Director: Benny Chan
Script: Benny Chan, Ryan Wai-Chan, Yaoliang Tang
Cast: Donnie Yen, Nicholas Tse, Qin Lan, Cho Ning, Yuen Ka-Bo, Chow Chi-Chun
Running time: 126 minutes
Year: 2020
Certificate: 15

While conducting a raid to arrest a drug king-pin, a police team encounter a group of masked, heavily armed thugs, who not only steal the drugs haul, but also then turn their attentions on them and kill all the attending police officers at the scene. Due to inner office politics, and being sent the raid information late, Inspector Bong (Donnie Yen) turns up at the massacre later on, and is devastated by the carnage he finds. Against the wishes of his seniors, Bong, takes to the streets looking for the gang, determined to take them down, whatever the cost.

To say that Raging Fire is full of clichés is an understatement, but that doesn’t mean the film is inferior because of that. We’ve all seen films of this ilk before, where the maverick cop, distrusted and disliked by the upper management suits, loses a close friend and then goes after the perpetrator of that loss, with a vengeance, but in doing so loses some part of his soul (and it usually is a man) in the process.

Donnie Yen plays Bong as a complicated and compassionate person, but also one with a big, violent score to settle. His nemesis, gang leader Ngo (Nicholas Tse), is equally determined to settle his own score, mostly against the police force that he used to be part of until corruption got the better of him, and until later Bong ratted him out, along with his equally dubious mates. The two even get their own ‘Heat’ moment, when they come together, eye-to-eye, sizing each other up. Although Yen is very good in this, Nicholas Tse is even better, representing the dark side of the same coin with aplomb. In fact, pretty much all the cast are impressive, and do much of their own stunt work; some of which looks extremely dangerous.

In fact, the plot plays second fiddle to an impressive array of action and stunt-filled set-pieces, which rack up the body count and overall level of violence to quite a high level. Unfortunately, a couple of the sequences are spoiled a little by some dubious CGI, especially during the laughable OTT baby-catching action sequence. It had me giggling anyway! And, just to remind us that the writers and director are both fans of the Michael Mann film Heat there’s even a running gun battle in the street, which is nicely done and very exciting to watch.

While it has its flaws (it’s a little over-complicated at times and a little overlong), Raging Fire still delivers on the action goods and culminates in a doozy of a fight between Yen and Tse that sees them go at each other with a variety of weapons, including some makeshift ones and some nasty butterfly knives.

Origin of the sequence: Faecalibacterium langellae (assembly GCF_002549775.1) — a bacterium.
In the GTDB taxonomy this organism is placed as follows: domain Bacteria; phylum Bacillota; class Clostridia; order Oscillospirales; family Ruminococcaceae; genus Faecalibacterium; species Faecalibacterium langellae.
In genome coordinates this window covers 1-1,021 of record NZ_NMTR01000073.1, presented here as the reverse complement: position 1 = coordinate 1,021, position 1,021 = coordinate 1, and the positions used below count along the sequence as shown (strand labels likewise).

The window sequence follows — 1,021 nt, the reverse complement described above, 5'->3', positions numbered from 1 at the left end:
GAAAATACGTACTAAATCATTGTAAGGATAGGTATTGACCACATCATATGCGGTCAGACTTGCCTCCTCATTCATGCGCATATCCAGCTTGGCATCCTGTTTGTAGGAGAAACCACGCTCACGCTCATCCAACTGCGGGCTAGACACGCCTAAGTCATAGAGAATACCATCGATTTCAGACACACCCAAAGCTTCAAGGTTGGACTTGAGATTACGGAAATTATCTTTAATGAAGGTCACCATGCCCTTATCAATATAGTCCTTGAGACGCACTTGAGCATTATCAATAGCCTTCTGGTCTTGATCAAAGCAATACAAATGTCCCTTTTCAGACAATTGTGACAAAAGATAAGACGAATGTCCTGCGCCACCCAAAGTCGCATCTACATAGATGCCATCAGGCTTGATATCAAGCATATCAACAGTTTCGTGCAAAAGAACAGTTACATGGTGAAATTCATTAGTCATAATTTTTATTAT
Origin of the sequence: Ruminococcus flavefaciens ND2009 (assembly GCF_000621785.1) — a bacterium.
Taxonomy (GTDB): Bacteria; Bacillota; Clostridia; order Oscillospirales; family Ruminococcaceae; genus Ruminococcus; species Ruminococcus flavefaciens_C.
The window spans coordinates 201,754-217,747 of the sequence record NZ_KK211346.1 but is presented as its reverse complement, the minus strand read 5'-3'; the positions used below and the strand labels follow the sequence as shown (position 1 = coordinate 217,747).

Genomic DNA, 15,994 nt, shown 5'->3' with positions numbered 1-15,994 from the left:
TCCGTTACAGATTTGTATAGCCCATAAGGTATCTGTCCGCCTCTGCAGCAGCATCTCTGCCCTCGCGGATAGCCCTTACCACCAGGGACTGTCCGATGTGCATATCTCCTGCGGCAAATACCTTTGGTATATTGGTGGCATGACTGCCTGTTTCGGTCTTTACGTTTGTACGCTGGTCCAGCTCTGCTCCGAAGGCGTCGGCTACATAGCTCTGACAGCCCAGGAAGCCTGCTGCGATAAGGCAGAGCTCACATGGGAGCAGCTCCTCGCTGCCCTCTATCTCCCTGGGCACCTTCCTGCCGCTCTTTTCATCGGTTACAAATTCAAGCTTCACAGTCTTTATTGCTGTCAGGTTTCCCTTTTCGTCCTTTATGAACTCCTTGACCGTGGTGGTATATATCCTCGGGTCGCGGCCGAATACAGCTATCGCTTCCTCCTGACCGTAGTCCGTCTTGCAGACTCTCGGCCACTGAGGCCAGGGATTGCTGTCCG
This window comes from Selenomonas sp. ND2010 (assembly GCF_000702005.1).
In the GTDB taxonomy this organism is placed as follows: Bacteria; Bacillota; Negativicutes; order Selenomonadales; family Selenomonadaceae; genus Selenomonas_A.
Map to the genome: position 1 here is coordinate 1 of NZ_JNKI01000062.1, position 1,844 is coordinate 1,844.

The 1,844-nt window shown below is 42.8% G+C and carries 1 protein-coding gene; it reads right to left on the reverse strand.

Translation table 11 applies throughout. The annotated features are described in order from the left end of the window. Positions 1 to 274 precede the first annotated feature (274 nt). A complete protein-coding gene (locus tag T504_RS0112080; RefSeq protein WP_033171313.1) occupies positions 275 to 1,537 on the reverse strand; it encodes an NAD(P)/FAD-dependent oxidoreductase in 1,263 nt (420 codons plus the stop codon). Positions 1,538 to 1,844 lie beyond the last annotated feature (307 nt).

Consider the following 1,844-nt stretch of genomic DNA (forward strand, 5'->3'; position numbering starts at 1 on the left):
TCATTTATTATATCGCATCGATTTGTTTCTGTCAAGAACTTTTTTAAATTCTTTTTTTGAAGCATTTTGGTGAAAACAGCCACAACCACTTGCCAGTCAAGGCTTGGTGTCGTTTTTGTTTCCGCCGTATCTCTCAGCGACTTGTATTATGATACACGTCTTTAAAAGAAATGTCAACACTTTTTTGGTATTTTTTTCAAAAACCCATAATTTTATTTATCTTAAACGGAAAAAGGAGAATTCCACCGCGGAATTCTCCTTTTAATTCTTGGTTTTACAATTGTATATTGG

Overall then, Raging Fire serves as a fitting epitaph to director/writer Benny Chan, who sadly passed away not long after shooting Raging Fire and to whom the film is quite rightly dedicated.

Raging Fire is being distributed by Cineasia on Blu-ray. There are a number of extras on the disc including:

Making of featurettes – 1) Set construction/green screen (2 minutes); 2) mini-interviews with actors including Nicholas Tse, who says: “At least I didn’t have to fall off the rooftops this time!” (2.5 mins); 3) Interview with Donnie Yen, who says Raging Fire feels like “a culmination of all my action films rolled into one.” (2 mins); 4) The main chase sequence is analysed (1 min); 5) Behind-the-scenes stuff (1 min); 6) Interview with Nicholas Tse specifically, who talks about certain scenes and about working with Donnie Yen. (2 mins)

Original trailer (1.43 mins); Director’s trailer (2 mins) – Mission trailer (1 min)

Raging Fire
Justin Richards reviews Benny Chan's action thriller: 'Raging Fire' staring Donnie Yen.
3.5Overall Score
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About The Author

After a lengthy stint as a print journalist, Justin now works as a TV and film producer for Bazooka Bunny. He's always been interested in genre films and TV and has continued to work in that area in his new day-job. His written work has appeared in the darker recesses of the internet and in various niche publications, including ITNOW, The Darkside, Is it Uncut?, Impact and Deranged. When he’s not running around on set, or sat hunched over a sticky, crumb-laden keyboard, he’s paying good money to have people in pyjamas try and kick him repeatedly in the face.

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